Twitter Files: Twitter built blacklists, limiting visibility of ‘disfavored’ accounts, tweets

Independent journalist Bari Weiss shares Twitter’s Secret Blacklists, part 2 of a set of internal documents.

Twitter Files: Twitter built blacklists, limiting visibility of ‘disfavored’ accounts, tweets

Twitter built secret blacklists to restrict the visibility and reachability of “disfavored” accounts and tweets, independent journalist Bari Weiss said on Friday, posting part two of the Twitter Files, a set of internal company documents.

Titling the post "Twitter’s Secret Blacklists," Weiss, who runs The Free Press, tweeted: “A new #TwitterFiles investigation reveals that teams of Twitter employees build blacklists, prevent disfavored tweets from trending, and actively limit the visibility of entire accounts or even trending topics—all in secret, without informing users.”

She said Twitter once had a mission "to give everyone the power to create and share ideas and information instantly, without barriers," but along the way, barriers were erected.

Twitter, however, denied that it places accounts on blacklist, she said, adding that in 2018, Vijaya Gadde, then head of legal policy and trust, and Kayvon Beykpour, head of product, said: "We do not shadow ban," "And we certainly don’t shadow ban based on political viewpoints or ideology."

“What many people call ‘shadow banning,’ Twitter executives and employees call ‘Visibility Filtering’ or ‘VF.’,” the journalist who has written for the New York Times and Wall Street Journal, explained, noting that number of “high-level sources” confirmed what the phrase means.

“’Think about visibility filtering as being a way for us to suppress what people see to different levels. It’s a very powerful tool,’ one senior Twitter employee told us,” she stressed, adding: “’VF’ refers to Twitter’s control over user visibility.”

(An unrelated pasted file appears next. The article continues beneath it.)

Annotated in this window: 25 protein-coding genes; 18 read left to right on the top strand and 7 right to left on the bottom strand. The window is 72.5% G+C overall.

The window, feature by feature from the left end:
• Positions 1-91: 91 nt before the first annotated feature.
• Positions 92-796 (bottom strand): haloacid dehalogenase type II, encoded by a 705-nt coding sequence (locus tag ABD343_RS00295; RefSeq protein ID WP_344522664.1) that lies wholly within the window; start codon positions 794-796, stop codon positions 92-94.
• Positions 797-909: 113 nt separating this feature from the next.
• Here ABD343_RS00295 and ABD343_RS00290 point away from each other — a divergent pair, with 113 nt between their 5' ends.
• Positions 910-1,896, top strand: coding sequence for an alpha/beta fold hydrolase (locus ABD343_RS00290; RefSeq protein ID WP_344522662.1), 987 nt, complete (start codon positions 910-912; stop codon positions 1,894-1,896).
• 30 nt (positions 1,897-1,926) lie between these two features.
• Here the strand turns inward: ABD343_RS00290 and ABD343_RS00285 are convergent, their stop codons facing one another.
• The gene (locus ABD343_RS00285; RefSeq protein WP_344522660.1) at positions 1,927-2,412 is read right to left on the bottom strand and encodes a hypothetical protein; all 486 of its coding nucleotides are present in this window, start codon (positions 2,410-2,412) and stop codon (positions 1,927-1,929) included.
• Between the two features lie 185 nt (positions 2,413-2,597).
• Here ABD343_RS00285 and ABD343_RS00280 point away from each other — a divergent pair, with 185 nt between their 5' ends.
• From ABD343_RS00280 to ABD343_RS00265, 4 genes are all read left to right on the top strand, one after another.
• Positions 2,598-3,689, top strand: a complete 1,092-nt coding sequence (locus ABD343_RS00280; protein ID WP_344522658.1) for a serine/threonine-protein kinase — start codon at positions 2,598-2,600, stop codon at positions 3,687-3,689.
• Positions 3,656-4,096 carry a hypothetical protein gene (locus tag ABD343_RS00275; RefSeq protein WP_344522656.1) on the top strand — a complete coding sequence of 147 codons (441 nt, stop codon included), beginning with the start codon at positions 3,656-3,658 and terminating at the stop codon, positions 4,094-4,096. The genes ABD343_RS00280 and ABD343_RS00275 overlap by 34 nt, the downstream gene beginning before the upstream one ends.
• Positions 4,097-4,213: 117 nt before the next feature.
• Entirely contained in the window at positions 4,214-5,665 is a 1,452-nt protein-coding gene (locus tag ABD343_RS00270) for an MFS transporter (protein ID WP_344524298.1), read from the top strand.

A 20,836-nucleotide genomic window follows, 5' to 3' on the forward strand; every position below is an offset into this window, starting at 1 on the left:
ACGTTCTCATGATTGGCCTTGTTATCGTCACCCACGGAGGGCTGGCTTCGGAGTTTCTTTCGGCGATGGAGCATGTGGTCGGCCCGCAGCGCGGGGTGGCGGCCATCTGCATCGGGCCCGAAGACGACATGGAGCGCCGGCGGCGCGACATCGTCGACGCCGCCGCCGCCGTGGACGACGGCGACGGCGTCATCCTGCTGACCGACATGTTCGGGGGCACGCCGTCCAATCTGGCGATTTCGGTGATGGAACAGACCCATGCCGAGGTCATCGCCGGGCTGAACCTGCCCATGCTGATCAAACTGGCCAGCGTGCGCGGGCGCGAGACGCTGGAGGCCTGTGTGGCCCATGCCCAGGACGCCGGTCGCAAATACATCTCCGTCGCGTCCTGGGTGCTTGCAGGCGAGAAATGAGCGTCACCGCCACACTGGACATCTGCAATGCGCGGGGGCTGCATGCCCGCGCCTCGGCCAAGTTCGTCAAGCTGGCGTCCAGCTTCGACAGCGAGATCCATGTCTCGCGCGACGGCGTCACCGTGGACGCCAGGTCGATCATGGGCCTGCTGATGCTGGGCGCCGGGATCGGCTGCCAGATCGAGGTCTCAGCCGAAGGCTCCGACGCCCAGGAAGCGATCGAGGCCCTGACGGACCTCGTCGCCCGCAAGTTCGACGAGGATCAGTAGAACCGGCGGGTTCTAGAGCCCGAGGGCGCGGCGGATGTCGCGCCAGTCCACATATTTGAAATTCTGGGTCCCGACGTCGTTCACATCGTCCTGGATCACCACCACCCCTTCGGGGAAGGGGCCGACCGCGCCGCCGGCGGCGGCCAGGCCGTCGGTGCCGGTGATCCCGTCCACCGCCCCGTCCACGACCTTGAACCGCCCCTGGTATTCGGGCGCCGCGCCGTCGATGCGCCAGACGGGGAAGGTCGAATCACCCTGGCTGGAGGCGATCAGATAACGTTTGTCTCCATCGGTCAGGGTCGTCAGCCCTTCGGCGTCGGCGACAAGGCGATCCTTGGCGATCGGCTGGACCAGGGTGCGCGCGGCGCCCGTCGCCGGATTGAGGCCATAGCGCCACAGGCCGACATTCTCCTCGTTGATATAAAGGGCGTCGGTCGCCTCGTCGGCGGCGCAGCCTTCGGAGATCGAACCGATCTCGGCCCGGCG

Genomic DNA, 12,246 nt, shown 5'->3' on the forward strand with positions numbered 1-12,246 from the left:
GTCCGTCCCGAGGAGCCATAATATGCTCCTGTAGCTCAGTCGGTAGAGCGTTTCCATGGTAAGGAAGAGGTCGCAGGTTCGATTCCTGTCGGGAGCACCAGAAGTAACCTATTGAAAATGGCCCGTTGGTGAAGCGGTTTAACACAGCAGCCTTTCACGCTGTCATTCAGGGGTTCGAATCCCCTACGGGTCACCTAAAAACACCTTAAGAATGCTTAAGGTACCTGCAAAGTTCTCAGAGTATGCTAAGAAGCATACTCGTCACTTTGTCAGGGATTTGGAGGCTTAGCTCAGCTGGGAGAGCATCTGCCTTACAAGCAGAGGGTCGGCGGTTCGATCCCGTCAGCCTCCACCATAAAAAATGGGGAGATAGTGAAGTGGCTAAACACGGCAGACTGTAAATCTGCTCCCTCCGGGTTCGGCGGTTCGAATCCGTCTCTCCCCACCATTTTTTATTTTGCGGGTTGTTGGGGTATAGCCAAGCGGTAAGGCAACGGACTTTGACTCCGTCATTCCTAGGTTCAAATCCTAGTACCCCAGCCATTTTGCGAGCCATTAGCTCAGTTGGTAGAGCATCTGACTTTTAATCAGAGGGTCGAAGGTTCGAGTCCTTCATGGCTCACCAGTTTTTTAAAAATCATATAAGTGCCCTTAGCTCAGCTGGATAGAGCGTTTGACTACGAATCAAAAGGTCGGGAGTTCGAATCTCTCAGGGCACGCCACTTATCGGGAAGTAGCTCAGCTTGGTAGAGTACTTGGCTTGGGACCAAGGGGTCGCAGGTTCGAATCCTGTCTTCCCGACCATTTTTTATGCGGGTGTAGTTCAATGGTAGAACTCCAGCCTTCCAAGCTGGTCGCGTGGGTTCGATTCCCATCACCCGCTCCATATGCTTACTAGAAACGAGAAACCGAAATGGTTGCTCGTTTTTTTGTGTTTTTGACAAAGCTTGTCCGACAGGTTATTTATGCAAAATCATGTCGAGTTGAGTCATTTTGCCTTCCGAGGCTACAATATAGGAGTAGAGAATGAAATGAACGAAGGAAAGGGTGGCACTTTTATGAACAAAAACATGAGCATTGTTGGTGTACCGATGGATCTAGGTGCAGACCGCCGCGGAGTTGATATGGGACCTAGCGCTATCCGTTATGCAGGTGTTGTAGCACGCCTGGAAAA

“It used VF to block searches of individual users; to limit the scope of a particular tweet’s discoverability; to block select users’ posts from ever appearing on the ‘trending’ page; and from inclusion in hashtag searches,” she said.

“We control visibility quite a bit. And we control the amplification of your content quite a bit. And normal people do not know how much we do,’ one Twitter engineer told us,” she underlined, pointing out that two other Twitter employees also confirmed it.

She said the group that decided whether to limit the reach of certain users was the Strategic Response Team - Global Escalation Team, or SRT-GET, which generally dealt with around 200 "cases" a day.

Weiss said there was another level beyond that, the ‘Site Integrity Policy, Policy Escalation Support,’ or ‘SIP-PES.’ This "secret group" included Gadde, Global Head of Trust & Safety Yoel Roth, subsequent CEOs Jack Dorsey and Parag Agrawal, and others.

“This is where the biggest, most politically sensitive decisions got made. ‘Think high follower account, controversial,’ another Twitter employee told us. For these ‘there would be no ticket or anything,’" she wrote.

Underscoring that their investigation still continues as the documents “cannot tell the whole story,” Weiss called on former Twitter employees to reach out to her or her team to reveal more about what happens behind the scene.

The first set of documents detailed Twitter’s decision to restrict an October 2020 New York Post story on the Hunter Biden laptop controversy.

Billionaire Elon Musk, who completed his takeover of Twitter in October, retweeted Weiss' post, saying: "The Twitter Files, Part Deux!!" along with popcorn emojis.

In another tweet, he said Twitter is working on a software update that will "show your true account status, so you know clearly if you’ve been shadowbanned, the reason why and how to appeal."